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visits member for 1 year, 11 months
seen Aug 25 at 21:50

Jul
20
comment Plot Legends and Frame Ticks in Array Plots
Interesting, I wonder why it affects the frame ticks?
May
30
comment Function that is a good fit to the plot made with SmoothHistogram
What is an actual function though? For instance, it looks like I could fit a polynomial to this curve. I want to know the actual best fitting function, not just recreate the plot via some other means.
May
24
comment Replacing High Densities of 1.s in Very Large Binary Arrays
It does appear to accomplish what I originally intended. What if the "chunk" were to move one increment at a time versus an entire "chunk" size at a time? That way, any given "chunk" in the data would never exceed "lim".
May
24
comment Replacing High Densities of 1.s in Very Large Binary Arrays
I like the idea of the window moving one increment at a time versus moving the entire length of the window each time. By having it moving one increment at a time it guarantees that there will never be more than "threshold" 1s in any given "bandwidth".
May
23
comment Replacing High Densities of 1.s in Very Large Binary Arrays
If the window is 3 and my max density say 2 or more and I am moving the window 3 indices at a time then the result would be {0,0,0,0,0,0,0,0,0,1,0,0}.
May
23
comment Replacing High Densities of 1.s in Very Large Binary Arrays
I like the moving window idea. However, I think you have what I am trying to do backwards. If the density is too high (meaning that if there are too many 1s close together in a given region), I want to make everything zero. I want less ones, not more 1s.
May
23
comment Replacing High Densities of 1.s in Very Large Binary Arrays
No, not quite. I think it is my fault for not being clear enough. Let me revise my posting and give a small scale example.
May
22
comment Replacing Patterns In a List of Varying Length
@rasher I think I may just start a new question...
May
22
comment Replacing Patterns In a List of Varying Length
Thanks guys. This has been very helpful. It is very fast and doing exactly what I had originally intended. Unfortunately, it has led me to another problem that is very similar to this one. What I am finding is that just looking for a minimum number of 1s in a row isn't good enough. I am trying to carve out areas in my data where there is a high density of 1s without completely zeroing out everything. This means that there could be some 0s sprinkled in randomly that break up the pattern and I still want that area zeroed out. I would think this requires an entirely different approach?
May
21
comment Replacing Patterns In a List of Varying Length
This method appears to work with the test data above. However, when I use data on the order of {792001,111}, for some reason it doesn't work anymore. For some reason it yielded {792001,104} array and it didn't replace any patterns of 1 to 0.
May
21
comment Replacing Patterns In a List of Varying Length
I also forgot something in my test data above. These numbers are floating point numbers, as it is much faster to manipulate large arrays using floating point numbers. So, my data looks something like this.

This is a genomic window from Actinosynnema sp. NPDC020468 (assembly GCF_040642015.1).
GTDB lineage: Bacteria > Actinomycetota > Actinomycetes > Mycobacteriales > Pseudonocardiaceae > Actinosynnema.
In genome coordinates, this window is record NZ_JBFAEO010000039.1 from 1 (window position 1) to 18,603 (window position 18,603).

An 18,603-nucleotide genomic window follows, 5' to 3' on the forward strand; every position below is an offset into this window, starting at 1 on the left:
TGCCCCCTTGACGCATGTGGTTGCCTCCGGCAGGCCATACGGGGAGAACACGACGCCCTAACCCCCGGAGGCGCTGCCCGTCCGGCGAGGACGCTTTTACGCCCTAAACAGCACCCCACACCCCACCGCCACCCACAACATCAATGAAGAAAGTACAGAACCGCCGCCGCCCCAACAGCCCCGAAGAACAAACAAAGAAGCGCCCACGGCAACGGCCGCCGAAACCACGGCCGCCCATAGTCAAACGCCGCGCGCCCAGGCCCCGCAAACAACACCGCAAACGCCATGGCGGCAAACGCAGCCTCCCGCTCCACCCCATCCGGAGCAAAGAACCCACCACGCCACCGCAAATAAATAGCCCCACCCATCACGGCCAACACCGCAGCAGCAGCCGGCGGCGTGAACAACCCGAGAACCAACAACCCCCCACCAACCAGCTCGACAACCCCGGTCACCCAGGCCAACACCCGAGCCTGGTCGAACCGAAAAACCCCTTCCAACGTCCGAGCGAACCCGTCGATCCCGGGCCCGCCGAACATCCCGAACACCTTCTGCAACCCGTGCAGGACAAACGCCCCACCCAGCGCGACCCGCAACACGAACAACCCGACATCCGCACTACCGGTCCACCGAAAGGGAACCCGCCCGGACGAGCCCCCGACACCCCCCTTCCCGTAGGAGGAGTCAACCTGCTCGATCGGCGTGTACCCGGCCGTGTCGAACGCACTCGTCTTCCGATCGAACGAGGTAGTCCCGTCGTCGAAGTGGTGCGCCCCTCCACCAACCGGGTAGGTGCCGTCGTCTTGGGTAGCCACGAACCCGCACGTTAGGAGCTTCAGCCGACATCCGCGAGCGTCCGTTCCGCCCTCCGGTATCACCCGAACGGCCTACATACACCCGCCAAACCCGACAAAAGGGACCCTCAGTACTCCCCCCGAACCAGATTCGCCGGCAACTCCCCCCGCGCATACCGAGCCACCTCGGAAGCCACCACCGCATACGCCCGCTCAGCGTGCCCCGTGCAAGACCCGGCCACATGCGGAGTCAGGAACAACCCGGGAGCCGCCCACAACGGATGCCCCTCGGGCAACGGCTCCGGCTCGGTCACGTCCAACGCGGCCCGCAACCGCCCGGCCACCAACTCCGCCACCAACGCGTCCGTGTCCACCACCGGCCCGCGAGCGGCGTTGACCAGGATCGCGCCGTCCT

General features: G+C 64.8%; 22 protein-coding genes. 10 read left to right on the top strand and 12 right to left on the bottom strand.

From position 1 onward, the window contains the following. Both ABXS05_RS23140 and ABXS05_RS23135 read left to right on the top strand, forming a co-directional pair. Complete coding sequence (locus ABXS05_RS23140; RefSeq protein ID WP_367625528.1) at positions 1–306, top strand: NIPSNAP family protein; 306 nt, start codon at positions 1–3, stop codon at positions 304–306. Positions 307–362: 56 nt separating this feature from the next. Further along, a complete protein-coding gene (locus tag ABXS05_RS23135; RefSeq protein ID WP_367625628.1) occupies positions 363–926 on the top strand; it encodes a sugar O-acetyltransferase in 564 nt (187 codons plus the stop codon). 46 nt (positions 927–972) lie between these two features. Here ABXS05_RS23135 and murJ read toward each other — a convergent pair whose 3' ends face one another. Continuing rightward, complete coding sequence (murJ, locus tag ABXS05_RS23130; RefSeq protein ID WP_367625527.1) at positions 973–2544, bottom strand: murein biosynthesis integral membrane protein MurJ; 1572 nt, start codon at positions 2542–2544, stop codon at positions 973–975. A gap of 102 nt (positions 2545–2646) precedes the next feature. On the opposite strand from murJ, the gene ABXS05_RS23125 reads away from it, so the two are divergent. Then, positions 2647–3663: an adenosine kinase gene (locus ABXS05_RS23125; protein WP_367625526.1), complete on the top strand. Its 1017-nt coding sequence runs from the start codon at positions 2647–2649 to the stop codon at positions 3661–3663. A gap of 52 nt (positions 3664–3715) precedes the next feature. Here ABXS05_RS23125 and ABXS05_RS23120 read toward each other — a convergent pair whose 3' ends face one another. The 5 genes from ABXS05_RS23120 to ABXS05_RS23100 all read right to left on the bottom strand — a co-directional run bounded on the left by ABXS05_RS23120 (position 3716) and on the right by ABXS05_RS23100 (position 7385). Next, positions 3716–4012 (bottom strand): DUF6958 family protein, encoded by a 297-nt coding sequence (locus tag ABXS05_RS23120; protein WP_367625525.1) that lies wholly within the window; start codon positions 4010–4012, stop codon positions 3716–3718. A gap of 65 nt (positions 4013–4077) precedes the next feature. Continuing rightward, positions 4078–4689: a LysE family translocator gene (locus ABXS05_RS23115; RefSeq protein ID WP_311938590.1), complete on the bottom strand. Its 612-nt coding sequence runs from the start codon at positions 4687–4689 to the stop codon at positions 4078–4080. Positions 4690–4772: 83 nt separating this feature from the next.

May
21
comment Replacing Patterns In a List of Varying Length
I like the idea of converting to a string. However, it isn't apparent to me how I can adjust the number of ones in the pattern before making them zeros. For instance, let's say I need to see 100 ones in a row before making them zeros.
May
21
comment Replacing Patterns In a List of Varying Length
Ultimately, for the large arrays I am working with, what I want to do is replace any sequence of ones that are larger than 100 or maybe even 1000. I'm not sure yet. What I posted above was an example of what I am trying to do at a smaller scale so I can propose the question.
May
21
comment Replacing Patterns In a List of Varying Length
Thanks. I knew there was probably a way to do it without indexing through it. Hopefully this will be fast. I am working with arrays on the order of {100,100000}
Nov
20
comment Fluorescence Correlation Spectroscopy Simulation
Yes, I suspect that it is a memory issue. I am working with 4GB of memory and a 2GHz Intel Core 2 Duo processor.
Nov
19
comment Fluorescence Correlation Spectroscopy Simulation
Yes, when i set n to 50 and Deltat to 10^6 'particleintensity' is the slowest bit. However, this is not the case when n is set to 5 and Deltat is 10^6. I need a way to only calculate particle intensity for particles that are close to the origin.
Nov
18
comment Fluorescence Correlation Spectroscopy Simulation
This has been working great. However, I have found that I need Deltat to be at least 1000000 and n to be at least 50. Using these parameters, the calculation of particle intensity still takes a considerable amount of time. Realistically, I only need to calculate the particle intensity when particles are close to the origin, say within a distance of Omegaz or Omegar. If I could only calculate particle intensity when particles are close to the origin, I think that would seriously reduce my calculation time. Any thoughts?
Nov
5
comment Fluorescence Correlation Spectroscopy Simulation
That's even better! Thanks.
Nov
5
comment Fluorescence Correlation Spectroscopy Simulation
@ruebenko No, I haven't attempted to compile it. My programming skills are still rather basic. I'm not quite sure how to use Compile yet.
Nov
5
comment Fluorescence Correlation Spectroscopy Simulation
@drN In a sense, yes this is molecular dynamics. Once I have an total intensity profile I can autocorrelate it and extract information such as concentration and diffusion coefficients among many other things.